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“Bite-Size Bits of Local, National, and Global History”
New York in New York County, New York — The American Northeast (Mid-Atlantic)
 

The Fred F. French Building

 
 
The Fred F. French Building Marker image. Click for full size.
By Michael Herrick, May 19, 2010
1. The Fred F. French Building Marker
Inscription.  The Fred F. French Building was constructed in 1926-27 as the home of this prominent real estate firm. Designed by the architectural firm of Sloan & Robertson, it is striking for its combination of Art deco and near eastern imagery. An example of linking historicism and modernism in the architecture of the 1920s, the Fred F. French Building is one of the finest examples of distinctive corporate imagery from the era of New York's building boom of the 1920s, which followed the completion of Grand Central Terminal in 1913. The lobby and Vestibule are also designated as an interior landmark.
 
Erected 1993 by Tiffany & Co.
 
Topics and series. This historical marker is listed in these topic lists: ArchitectureIndustry & CommerceLandmarks. In addition, it is included in the Art Deco series list. A significant historical year for this entry is 1913.
 
Location. 40° 45.332′ N, 73° 58.751′ W. Marker is in New York, New York, in New York County. Marker is at the intersection of Fifth Avenue and West 45th Street, on the left when traveling south on Fifth
The Fred F. French Building image. Click for full size.
By Michael Herrick, May 19, 2010
2. The Fred F. French Building
The marker is to the right of the entrance. Unfortunately the construction awning blocked a view of the entire facade.
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Avenue. Located on the northeast corner of Fifth Avenue & West 45th Street. Touch for map. Marker is at or near this postal address: 551 Fifth Avenue, New York NY 10176, United States of America. Touch for directions.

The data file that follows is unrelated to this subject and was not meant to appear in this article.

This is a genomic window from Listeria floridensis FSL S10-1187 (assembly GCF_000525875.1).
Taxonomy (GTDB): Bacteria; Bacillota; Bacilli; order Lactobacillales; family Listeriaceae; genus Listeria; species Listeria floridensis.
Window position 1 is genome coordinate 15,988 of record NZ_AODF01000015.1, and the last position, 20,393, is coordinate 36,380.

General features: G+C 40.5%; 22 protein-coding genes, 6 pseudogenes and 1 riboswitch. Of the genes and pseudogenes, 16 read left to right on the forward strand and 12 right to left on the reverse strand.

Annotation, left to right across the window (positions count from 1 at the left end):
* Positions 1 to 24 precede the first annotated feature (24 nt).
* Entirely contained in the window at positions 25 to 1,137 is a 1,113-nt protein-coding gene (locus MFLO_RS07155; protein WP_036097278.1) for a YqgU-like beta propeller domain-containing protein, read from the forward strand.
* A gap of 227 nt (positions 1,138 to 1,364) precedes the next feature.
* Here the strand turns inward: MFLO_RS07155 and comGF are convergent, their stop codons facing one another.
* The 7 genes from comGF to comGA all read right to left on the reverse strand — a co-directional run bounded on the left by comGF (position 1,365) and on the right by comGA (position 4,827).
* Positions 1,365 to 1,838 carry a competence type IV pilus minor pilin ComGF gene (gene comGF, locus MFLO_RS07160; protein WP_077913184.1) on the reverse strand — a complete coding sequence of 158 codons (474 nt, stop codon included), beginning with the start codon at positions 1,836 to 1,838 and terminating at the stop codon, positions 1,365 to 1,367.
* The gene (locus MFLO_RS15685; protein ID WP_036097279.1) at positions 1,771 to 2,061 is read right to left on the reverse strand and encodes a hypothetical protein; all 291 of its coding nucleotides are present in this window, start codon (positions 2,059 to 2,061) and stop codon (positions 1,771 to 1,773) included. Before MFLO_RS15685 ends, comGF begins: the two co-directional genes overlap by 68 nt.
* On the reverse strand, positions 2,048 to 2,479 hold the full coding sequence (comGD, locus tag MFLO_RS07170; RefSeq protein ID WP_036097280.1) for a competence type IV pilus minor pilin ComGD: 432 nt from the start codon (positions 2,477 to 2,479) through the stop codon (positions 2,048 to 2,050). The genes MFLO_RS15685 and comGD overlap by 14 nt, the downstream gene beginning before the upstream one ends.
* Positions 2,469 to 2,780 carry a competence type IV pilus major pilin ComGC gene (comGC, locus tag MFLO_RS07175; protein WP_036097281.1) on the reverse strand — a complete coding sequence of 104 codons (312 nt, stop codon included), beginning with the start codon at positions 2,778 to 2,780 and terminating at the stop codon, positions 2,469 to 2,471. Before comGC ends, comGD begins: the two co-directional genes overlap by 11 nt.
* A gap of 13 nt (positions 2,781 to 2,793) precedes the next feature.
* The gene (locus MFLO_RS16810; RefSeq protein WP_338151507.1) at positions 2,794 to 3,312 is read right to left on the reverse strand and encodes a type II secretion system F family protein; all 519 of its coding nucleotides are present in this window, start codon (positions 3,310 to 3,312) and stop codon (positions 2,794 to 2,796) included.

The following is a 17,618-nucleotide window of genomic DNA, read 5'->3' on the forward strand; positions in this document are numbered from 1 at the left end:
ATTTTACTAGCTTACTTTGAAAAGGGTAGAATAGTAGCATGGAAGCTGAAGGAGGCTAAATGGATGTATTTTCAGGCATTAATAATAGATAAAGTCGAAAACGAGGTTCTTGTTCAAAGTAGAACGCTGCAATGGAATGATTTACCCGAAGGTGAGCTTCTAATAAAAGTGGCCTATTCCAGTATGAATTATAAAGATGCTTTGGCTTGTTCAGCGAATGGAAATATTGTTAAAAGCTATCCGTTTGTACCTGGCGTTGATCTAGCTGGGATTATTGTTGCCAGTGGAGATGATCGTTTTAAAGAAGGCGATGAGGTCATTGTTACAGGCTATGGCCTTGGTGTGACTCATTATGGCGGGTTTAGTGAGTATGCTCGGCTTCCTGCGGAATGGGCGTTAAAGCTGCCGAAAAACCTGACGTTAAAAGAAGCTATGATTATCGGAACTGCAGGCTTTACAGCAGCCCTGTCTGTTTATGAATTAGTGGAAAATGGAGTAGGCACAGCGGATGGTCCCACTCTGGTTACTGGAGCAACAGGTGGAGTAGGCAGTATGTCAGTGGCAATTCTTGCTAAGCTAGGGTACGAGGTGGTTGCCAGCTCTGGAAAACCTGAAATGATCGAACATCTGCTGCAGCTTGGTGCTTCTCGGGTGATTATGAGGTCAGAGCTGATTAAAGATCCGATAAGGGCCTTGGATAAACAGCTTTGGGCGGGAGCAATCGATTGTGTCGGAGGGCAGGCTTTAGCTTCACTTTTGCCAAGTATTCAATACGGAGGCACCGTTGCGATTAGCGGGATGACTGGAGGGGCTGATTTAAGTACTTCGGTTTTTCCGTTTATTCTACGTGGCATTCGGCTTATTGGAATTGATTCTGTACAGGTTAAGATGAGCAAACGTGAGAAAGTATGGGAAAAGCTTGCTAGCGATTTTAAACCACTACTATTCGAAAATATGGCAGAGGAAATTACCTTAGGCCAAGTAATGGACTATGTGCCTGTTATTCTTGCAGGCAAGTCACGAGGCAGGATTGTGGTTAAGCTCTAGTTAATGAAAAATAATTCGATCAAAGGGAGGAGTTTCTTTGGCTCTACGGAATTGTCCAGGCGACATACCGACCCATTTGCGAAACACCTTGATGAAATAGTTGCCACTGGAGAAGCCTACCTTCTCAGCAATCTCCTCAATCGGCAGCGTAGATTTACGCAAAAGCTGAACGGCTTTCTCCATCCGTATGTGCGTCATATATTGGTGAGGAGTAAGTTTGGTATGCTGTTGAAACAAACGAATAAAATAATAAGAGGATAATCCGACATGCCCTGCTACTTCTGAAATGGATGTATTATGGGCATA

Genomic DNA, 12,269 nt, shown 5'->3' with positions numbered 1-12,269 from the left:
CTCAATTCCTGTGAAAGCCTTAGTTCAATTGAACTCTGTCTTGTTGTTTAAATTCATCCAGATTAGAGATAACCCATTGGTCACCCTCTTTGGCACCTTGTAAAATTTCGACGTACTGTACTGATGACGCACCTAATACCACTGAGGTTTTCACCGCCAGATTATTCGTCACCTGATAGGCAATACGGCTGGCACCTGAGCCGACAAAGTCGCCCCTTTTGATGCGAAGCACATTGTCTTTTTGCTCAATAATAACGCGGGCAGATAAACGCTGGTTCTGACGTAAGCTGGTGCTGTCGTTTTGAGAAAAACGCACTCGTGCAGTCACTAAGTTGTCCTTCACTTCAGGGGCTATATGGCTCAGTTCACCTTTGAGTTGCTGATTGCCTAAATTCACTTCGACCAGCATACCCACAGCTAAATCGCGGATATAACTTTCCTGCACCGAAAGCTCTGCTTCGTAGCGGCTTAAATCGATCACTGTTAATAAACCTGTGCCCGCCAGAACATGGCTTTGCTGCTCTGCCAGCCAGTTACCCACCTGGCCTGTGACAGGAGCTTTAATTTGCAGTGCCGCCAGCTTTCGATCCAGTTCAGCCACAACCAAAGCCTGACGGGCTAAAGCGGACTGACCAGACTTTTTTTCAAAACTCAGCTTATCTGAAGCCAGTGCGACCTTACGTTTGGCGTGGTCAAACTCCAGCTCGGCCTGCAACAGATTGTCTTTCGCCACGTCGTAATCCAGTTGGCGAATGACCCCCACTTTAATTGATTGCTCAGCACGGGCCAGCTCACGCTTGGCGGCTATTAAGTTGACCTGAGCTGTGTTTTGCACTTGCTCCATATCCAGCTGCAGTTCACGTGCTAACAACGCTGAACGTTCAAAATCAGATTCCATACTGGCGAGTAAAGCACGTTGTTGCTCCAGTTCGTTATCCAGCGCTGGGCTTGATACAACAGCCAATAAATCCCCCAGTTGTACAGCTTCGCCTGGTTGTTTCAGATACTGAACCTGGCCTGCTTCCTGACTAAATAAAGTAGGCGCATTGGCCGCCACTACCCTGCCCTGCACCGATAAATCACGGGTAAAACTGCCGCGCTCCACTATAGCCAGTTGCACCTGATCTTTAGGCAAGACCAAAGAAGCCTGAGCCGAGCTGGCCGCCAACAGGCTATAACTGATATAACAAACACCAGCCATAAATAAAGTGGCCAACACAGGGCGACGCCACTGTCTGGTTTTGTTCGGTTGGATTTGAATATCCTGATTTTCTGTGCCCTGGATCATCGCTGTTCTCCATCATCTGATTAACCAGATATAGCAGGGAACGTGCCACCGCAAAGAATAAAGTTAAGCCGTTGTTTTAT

Other nearby markers. At least 8 other markers are within walking distance of this marker. The Association of the Bar of the City of New York (about 600 feet away, measured in a direct line); The General Society of Mechanics and Tradesmen of the City of New York (about 600 feet away); The Harvard Club (about 600 feet away); "The Kneeling Fireman" (about 700 feet away); Penn Club of New York (about 700 feet away); Charles Scribner's Sons Building (about 700 feet away); New York Yacht Club (about 700 feet away); Nathan Hale (about 800 feet away). Touch for a list and map of all markers in New York.
 
Regarding The Fred F. French Building. The Fred F. French Building was listed on the National Register of Historic Places in January, 2004. At 38 stories, this was the tallest building on Fifth Avenue when it was completed in 1927. It was one of the first Art Deco skyscrapers with a flat roof. Babylonian constructions inspired the building's design and decorations. The building is composed of limestone, brick and terra cotta and the design features setback roofs on various floors. Composed of the finest materials and finishes, the interior features Roman travertine floors, St. Genevieve marble walls, cast bronze elevator doors and patterned glass chandeliers.
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Bronze-framed storefronts at the base of the building include a combination of old and new components that recall the spirit of the original retail facade.

MetLife purchased the building in 1985 and immediately began a major capital renovation which included a lobby renovation and modernization of the ten passenger elevator cabs.
Upon completion, 551 Fifth Avenue was recognized by BOMA (Building Owners and Managers Association International) with its 1994/1995 Historic Building of the Year Award.
 
Also see . . .
1. Fred F. French Building at The City Review. (Submitted on May 23, 2010, by Michael Herrick of Southbury, Connecticut.)
2. Who in the World Was Fred F. French?. (Submitted on May 23, 2010, by Michael Herrick of Southbury, Connecticut.)
3. The Lost Church of the Heavenly Rest -- 551 5th Avenue. "Daytonian in Manhattan" entry for the original building on the site. (Submitted on April 13, 2020, by Larry Gertner of New York, New York.) 
 
 
Credits. This page was last revised on August 26, 2020. It was originally submitted on May 23, 2010, by Michael Herrick of Southbury, Connecticut. This page has been viewed 758 times since then and 21 times this year. Last updated on February 3, 2020, by Bruce Guthrie of Silver Spring, Maryland. Photos:   1, 2. submitted on May 23, 2010, by Michael Herrick of Southbury, Connecticut.

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Oct. 25, 2021